Educating cardiologists about the buy-and-bill model has been difficult, Bulto said, drawing a comparison to how anti-VEGF injections were first introduced to ophthalmologists. 

To help doctors who don't want to adopt the buy-and-bill model, Novartis established a network of injection centers—at nearly 1,000 strong—to administer Leqvio. Currently, half of Leqvio injections are given that way, Bulto said. The drug has reimbursement policies covering 76% of commercial patients, which Bulto said is already better than the two self-administered PCSK9 inhibitors. And two-thirds of patients have $0 copays to get the med.

Despite this progress, Bulto maintains that it will take time for Leqvio to gain wide traction as “that’s the curve of any cardiovascular launch.”

Meanwhile, another test could be right around the corner. Novartis and partner BeiGene are awaiting a delayed FDA decision on PD-1 inhibitor tislelizumab. With multiple PD-1/L1 inhibitors already on the market, launching yet another option would be no cakewalk.

For now, Novartis remains mum about its commercial plan around tislelizumab. Bulto said the company is still working on its strategy and that “it’s too early for us to share.”

“The idea is not to compete frontally against these well-established players, but rather be smart about the combination strategy and how we go about it,” Bulto said.


'U.S.-first' from the beginning

Novartis’ U.S.-first mentality also affects its global research functions. For the company, the work starts with early research investment to focus on areas with high unmet need and growth potential in the U.S., Bulto said. That’s why the Swiss drugmaker recently outlined five core therapeutic areas of focus—cardiovascular, immunology, neuroscience, solid tumors and hematology.

Bulto also advises his R&D colleagues about what he called “target product profiles,” or developing drugs with characteristics that would be a fit for the U.S. market. On that front, Bulto said the newly passed Inflation Reduction Act is already affecting Novartis’ R&D decision-making because the company's projections around net value for drug candidates is changing.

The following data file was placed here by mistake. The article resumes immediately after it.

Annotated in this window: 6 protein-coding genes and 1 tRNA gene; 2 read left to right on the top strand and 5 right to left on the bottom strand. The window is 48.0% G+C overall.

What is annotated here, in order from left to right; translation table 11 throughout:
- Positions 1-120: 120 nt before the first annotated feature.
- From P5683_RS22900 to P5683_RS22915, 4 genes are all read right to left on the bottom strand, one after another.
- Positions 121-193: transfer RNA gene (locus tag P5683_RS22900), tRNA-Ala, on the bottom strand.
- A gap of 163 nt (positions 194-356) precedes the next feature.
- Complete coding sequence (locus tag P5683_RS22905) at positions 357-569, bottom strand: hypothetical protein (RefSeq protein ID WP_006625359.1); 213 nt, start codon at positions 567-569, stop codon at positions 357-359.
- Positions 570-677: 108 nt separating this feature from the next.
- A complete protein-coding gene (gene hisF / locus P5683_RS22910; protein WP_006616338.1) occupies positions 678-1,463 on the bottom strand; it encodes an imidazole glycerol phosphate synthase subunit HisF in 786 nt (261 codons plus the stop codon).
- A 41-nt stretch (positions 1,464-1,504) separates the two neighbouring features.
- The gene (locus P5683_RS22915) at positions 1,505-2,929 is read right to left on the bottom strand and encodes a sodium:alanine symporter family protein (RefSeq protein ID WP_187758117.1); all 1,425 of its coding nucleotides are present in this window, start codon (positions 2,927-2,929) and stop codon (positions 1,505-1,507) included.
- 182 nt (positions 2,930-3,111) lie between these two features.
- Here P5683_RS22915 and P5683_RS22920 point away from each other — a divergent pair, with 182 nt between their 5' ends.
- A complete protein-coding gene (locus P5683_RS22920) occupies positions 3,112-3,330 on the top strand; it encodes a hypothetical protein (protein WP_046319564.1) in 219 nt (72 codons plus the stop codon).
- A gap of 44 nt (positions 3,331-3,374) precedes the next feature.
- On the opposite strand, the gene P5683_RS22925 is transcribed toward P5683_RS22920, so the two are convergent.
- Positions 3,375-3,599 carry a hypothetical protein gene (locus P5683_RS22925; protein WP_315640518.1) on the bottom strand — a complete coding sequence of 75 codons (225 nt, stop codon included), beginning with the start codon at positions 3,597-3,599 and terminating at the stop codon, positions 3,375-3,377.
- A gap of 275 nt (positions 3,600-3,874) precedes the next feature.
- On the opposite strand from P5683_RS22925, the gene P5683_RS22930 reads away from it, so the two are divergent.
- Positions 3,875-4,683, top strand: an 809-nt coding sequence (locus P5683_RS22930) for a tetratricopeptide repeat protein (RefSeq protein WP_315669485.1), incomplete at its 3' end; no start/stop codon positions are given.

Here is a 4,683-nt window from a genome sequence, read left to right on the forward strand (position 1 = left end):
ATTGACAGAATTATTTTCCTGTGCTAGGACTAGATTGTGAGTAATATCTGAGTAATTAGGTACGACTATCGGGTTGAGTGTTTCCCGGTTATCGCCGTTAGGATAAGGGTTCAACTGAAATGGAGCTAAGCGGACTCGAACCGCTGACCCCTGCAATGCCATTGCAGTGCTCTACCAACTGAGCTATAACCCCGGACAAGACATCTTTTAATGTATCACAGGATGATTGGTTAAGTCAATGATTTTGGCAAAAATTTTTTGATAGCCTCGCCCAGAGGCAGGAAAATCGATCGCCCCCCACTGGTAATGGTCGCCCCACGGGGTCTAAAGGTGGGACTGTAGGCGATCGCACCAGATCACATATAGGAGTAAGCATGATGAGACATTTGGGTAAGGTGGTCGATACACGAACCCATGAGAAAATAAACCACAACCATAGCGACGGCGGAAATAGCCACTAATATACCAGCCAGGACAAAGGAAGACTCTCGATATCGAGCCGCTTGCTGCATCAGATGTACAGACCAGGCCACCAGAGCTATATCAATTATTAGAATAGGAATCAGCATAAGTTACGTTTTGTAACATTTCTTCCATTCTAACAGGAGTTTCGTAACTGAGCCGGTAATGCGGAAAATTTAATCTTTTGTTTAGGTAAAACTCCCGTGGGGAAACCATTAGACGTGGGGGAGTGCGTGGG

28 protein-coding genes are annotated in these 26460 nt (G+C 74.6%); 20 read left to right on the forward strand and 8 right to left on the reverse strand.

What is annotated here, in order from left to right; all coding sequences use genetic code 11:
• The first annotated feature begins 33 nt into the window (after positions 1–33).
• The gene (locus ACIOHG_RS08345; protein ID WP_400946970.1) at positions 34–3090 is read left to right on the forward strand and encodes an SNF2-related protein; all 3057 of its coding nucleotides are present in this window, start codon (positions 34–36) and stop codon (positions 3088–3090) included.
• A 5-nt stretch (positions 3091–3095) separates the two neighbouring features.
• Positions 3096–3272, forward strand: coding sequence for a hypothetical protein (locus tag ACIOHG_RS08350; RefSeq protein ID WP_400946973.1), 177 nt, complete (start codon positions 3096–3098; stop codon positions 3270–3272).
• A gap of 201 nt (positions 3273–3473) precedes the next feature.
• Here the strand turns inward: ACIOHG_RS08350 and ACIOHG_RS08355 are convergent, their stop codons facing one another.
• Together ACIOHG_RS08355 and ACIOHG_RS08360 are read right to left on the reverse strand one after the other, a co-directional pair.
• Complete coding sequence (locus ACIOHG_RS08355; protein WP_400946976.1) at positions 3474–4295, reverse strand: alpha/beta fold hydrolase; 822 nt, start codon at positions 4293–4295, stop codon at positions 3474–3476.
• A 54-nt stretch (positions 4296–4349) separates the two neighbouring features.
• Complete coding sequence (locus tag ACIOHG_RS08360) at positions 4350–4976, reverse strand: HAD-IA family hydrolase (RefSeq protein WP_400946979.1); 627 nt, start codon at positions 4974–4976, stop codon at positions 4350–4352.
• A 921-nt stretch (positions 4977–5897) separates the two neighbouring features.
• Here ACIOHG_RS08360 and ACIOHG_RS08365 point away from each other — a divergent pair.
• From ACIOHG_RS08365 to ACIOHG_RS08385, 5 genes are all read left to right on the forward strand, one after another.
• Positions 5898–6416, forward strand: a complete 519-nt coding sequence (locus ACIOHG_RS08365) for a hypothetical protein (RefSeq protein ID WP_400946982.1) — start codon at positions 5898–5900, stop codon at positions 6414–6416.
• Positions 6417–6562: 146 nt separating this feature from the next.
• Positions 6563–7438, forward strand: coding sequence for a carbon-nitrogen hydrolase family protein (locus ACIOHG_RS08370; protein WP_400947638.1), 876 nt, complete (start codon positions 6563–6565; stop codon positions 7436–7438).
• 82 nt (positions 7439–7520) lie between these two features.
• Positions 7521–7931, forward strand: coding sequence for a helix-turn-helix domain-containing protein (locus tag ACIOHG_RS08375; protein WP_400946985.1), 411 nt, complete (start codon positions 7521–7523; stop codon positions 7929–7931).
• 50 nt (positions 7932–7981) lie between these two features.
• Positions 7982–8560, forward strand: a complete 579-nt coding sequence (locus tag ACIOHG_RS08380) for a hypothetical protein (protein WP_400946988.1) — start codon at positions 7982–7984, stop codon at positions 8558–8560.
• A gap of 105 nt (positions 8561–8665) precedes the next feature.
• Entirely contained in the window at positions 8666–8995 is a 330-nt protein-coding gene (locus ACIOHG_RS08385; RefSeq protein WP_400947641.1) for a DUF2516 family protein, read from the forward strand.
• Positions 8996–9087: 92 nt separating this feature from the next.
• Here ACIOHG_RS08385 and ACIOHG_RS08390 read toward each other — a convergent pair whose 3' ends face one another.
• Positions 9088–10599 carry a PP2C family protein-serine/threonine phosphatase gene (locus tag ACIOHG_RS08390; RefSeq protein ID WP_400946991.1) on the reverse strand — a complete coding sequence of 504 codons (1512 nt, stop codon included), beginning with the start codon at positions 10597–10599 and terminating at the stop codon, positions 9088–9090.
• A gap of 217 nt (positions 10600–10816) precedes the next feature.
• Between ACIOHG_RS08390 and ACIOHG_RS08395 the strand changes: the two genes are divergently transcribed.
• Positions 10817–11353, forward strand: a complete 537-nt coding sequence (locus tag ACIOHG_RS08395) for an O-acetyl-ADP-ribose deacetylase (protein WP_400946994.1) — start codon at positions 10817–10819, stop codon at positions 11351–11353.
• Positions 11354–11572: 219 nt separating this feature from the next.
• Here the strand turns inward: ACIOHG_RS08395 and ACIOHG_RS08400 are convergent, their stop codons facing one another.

Having the right product profile also means designing clinical trials with comparator arms that mirror the U.S. treatment standards versus the EU’s, plus recruiting more U.S. patients. Sometimes, sacrifices have to be made, the exec says.

“What [CEO] Vas [Narasimhan] has done is, he’s made it very clear to every function in the organization, when there’s a tradeoff, it’s the U.S. first,” Bulto said.

Novartis is also shifting the company’s organization more to the U.S. on the human capital front. The company used to rely on importing talent from Europe and other parts of the world to the U.S.—as is Bulto’s case. But the company has recently started deliberately hiring people with deep expertise in the U.S., Bulto said. For example, Novartis in late 2021 brought on food company Kellogg’s Gail Horwood as its chief marketing and customer experience officer.

Right now, the No. 1 priority for Bulto, he said, is to get the new machinery and organizational models to work, all under the new “U.S.-first” flag.